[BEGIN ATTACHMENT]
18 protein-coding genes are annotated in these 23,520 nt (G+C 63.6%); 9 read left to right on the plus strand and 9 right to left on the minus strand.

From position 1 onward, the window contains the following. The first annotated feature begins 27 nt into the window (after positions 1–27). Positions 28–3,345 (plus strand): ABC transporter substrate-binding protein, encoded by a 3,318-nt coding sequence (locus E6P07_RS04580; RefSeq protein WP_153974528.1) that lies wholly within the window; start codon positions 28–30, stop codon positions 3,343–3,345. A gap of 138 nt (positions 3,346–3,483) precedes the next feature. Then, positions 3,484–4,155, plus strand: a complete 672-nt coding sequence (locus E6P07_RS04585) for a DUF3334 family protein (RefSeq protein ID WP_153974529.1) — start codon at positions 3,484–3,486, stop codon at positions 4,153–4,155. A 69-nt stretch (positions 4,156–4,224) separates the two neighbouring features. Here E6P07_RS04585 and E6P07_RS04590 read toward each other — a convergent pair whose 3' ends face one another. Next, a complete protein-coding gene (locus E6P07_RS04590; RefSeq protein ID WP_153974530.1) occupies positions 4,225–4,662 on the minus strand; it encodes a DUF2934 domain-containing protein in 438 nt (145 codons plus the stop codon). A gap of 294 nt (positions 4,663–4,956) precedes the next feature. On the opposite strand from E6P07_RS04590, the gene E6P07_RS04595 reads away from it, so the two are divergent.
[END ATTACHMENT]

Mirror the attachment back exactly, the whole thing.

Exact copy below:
18 protein-coding genes are annotated in these 23,520 nt (G+C 63.6%); 9 read left to right on the plus strand and 9 right to left on the minus strand.

From position 1 onward, the window contains the following. The first annotated feature begins 27 nt into the window (after positions 1–27). Positions 28–3,345 (plus strand): ABC transporter substrate-binding protein, encoded by a 3,318-nt coding sequence (locus E6P07_RS04580; RefSeq protein WP_153974528.1) that lies wholly within the window; start codon positions 28–30, stop codon positions 3,343–3,345. A gap of 138 nt (positions 3,346–3,483) precedes the next feature. Then, positions 3,484–4,155, plus strand: a complete 672-nt coding sequence (locus E6P07_RS04585) for a DUF3334 family protein (RefSeq protein ID WP_153974529.1) — start codon at positions 3,484–3,486, stop codon at positions 4,153–4,155. A 69-nt stretch (positions 4,156–4,224) separates the two neighbouring features. Here E6P07_RS04585 and E6P07_RS04590 read toward each other — a convergent pair whose 3' ends face one another. Next, a complete protein-coding gene (locus E6P07_RS04590; RefSeq protein ID WP_153974530.1) occupies positions 4,225–4,662 on the minus strand; it encodes a DUF2934 domain-containing protein in 438 nt (145 codons plus the stop codon). A gap of 294 nt (positions 4,663–4,956) precedes the next feature. On the opposite strand from E6P07_RS04590, the gene E6P07_RS04595 reads away from it, so the two are divergent.